pleased, to anticipate more incautiously the ill news. He followed her,
therefore, into the garden, whither she had wandered to weep unobserved;
but he stopt short at sight of her distress, conceiving his errand to be
already known to her, and determined to consult with Indiana, to whom he
communicated his terrible embassy, entreating her to devise some
consolation for her poor cousin.

Indiana felt too much chagrined at her own part in this transaction, to
give her attention to Camilla; she murmured without scruple at the
deprivation of what she had once expected for herself, and at another
time for her brother; and expressed much resentment at the behaviour of
her uncle, mingled with something very near repining, not merely at his
late preference of Camilla, but even at the recovery of the little
Eugenia. Edgar heard her with surprise, and wondered to find how much
less her beauty attracted him from the failure of her good nature.

He now pursued the weeping Camilla, who, dispersing her tears at his
approach, pretended to be picking some lavender, and keeping her eyes
steadfastly upon the bush, asked him if he would have any? He took a
sprig, but spoke to her in a voice of such involuntary compassion, that
she soon lost her self-command, and the big drops again rolled fast down
her cheeks. Extremely concerned, he strove gently to sooth her; but the
expressions of regret at her uncle's avoidance, which then escaped her,
soon convinced him his own task was still to be performed. With anxious
fear of the consequences of a blow so unlooked for, he executed it with
all the speed, yet all the consideration in his power. Camilla, the
moment she understood him, passionately clasped her hands, and
exclaimed: 'O if that is all! If my uncle indeed loves me as well as
before all this; I am sure I can never, never be so wicked, as to envy
poor little Eugenia, who has suffered so much, and almost been dying,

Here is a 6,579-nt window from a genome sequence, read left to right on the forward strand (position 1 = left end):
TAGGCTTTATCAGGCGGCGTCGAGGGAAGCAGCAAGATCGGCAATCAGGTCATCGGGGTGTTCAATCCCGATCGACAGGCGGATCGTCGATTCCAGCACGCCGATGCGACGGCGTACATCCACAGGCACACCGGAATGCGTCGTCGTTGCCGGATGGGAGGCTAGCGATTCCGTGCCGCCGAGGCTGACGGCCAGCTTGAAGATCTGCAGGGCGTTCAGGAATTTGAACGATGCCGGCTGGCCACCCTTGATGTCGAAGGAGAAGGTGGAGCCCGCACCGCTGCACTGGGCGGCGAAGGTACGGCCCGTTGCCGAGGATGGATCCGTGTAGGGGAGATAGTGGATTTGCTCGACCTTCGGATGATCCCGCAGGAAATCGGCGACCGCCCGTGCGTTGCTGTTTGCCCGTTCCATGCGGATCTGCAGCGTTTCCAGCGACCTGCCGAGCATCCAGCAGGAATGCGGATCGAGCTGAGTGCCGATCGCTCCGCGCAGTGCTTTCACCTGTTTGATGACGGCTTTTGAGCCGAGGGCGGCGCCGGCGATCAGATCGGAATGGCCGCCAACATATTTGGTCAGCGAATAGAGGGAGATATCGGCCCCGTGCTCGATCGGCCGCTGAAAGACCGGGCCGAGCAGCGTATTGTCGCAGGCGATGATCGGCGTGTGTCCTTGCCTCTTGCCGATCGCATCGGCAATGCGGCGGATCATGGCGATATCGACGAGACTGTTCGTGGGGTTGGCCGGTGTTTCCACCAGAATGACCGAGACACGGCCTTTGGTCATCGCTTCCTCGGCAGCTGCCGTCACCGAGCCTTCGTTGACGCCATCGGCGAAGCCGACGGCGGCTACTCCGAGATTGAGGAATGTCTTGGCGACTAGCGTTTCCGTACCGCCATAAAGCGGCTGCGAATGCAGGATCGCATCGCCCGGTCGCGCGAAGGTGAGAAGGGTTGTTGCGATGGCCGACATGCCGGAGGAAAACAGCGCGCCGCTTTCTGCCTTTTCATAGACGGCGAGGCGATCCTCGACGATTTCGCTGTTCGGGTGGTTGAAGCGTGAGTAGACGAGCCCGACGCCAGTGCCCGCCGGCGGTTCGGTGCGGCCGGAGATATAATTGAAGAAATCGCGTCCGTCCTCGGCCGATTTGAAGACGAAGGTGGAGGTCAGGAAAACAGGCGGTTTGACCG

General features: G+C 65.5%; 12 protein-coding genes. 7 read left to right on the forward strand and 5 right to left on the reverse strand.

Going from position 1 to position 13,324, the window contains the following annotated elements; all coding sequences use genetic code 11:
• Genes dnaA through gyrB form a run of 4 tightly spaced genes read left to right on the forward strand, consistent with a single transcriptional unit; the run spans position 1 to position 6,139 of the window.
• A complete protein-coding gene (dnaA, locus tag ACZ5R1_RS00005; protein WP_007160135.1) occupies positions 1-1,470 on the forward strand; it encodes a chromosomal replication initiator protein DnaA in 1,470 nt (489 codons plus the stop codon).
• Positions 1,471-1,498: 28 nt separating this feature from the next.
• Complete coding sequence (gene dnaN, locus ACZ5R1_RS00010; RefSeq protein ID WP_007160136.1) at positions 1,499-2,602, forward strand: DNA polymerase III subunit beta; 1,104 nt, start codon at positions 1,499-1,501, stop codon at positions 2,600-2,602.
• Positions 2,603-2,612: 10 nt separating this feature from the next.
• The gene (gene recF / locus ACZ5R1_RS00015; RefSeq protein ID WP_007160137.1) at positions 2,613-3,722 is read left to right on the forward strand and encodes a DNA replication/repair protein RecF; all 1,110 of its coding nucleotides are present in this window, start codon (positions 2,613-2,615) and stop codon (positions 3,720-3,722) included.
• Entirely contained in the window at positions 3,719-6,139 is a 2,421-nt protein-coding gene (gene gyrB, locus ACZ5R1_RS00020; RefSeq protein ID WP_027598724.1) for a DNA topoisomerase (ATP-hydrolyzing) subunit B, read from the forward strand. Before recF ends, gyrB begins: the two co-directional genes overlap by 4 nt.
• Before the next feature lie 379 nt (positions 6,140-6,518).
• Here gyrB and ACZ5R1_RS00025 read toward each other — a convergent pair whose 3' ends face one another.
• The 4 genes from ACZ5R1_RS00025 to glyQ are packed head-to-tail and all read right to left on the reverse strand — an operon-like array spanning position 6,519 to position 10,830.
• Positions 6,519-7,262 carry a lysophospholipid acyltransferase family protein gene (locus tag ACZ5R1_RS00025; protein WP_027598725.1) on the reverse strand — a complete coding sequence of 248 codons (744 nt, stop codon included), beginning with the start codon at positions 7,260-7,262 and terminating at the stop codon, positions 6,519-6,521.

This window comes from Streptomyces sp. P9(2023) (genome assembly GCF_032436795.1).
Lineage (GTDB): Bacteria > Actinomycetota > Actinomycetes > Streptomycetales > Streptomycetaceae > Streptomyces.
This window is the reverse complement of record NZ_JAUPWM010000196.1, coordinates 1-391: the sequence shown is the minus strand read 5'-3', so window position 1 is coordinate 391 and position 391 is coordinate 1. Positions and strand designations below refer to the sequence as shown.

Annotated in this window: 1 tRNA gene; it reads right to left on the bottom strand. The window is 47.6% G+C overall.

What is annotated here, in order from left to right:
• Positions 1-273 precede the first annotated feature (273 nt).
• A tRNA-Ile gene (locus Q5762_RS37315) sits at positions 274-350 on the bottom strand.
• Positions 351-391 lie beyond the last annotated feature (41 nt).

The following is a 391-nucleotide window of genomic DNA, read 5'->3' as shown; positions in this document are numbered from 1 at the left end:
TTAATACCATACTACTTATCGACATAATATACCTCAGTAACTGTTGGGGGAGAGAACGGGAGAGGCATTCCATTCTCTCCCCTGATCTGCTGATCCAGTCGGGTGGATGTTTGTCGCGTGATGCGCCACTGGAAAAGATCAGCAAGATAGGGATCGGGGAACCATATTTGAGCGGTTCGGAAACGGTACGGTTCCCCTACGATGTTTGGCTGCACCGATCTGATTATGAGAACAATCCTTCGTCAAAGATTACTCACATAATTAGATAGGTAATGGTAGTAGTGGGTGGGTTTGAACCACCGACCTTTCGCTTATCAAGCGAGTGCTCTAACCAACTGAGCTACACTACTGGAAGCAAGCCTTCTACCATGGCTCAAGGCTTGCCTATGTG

because she will be richer than I shall be!'

Edgar, delighted and relieved, thought she was grown a thousand times
more beautiful than Indiana; and eagerly taking her hand, ran with her
to the apartment of the poor disconsolate Sir Hugh; where his own eyes
soon overflowed from tenderness and admiration, at the uncommon scene he
witnessed, of the generous affection with which Camilla consoled the
fond distress of her uncle, though springing from her own disappointment
and loss.

They stayed till the arrival of the attorney, who took the directions of
Sir Hugh, and drew up, for his immediate satisfaction, a short deed,
making over, according to his vow, all he should die possessed of,
without any let or qualification whatsoever, to his niece Eugenia. This
was properly signed and sealed, and Sir Hugh hastened up stairs with a
copy of it to Mr. Tyrold.

All remonstrance was ineffectual; his conscience, he protested, could no
other way be appeased; his noble little Camilla had forgiven him her ill
usage, and he could now bear to look at the change for the worse in
Eugenia, without finding his heart-strings ready to burst at the sight.
'You,' he cried, 'brother, who do not know what it is I have suffered
through my conscience, can't tell what it is to get a little ease; for
if she had died, you might all have had the comfort to say 'twas I
murdered her, which would have given you the satisfaction of having had
no hand in it. But then, what would have become of poor me, having it
all upon my own head? However, now thank Heaven, I have no need to care
about the matter; for as to the mere loss of beauty, pretty as it is to
look at, I hope it is no such great injury, as she'll have a splendid
fortune, which is certainly a better thing, in point of lasting. For as
to beauty, Lord help us! what is it? except just to the eye.'

He then walked up to the child, intending to kiss her, but stopt and
sighed involuntarily as he looked at her, saying: 'After all, she's not
like the same thing! no more than I am myself. I shall never think I
know her again, never as long as I live! I can't so much as believe her
to be the same, though I am sure of its being true. However, it shall
make no change in my love for her, poor little dear, for it's all my own
doing; though innocently enough, as to any meaning, God knows!'

It was still some time before the little girl recovered, and then a new
misfortune became daily more palpable, from some latent and incurable
mischief, owing to her fall, which made her grow up with one leg shorter
than the other, and her whole figure diminutive and deformed: These
additional evils reconciled her parents to the partial will of her
uncle, which they now, indeed, thought less wanting in equity, since no
other reparation could be offered to the innocent sufferer for ills so
insurmountable.



CHAPTER IV

_Studies of a grown Gentleman_


When the tumult of this affair subsided, Mr. Tyrold and his family
prepared to re-establish themselves at Etherington; and Mrs. Tyrold, the
great inducement for the separation being over, was earnest to take home
again the disinherited Camilla. Sir Hugh, whose pleasure in her sight
was how embittered by regret and remorse, had not courage to make the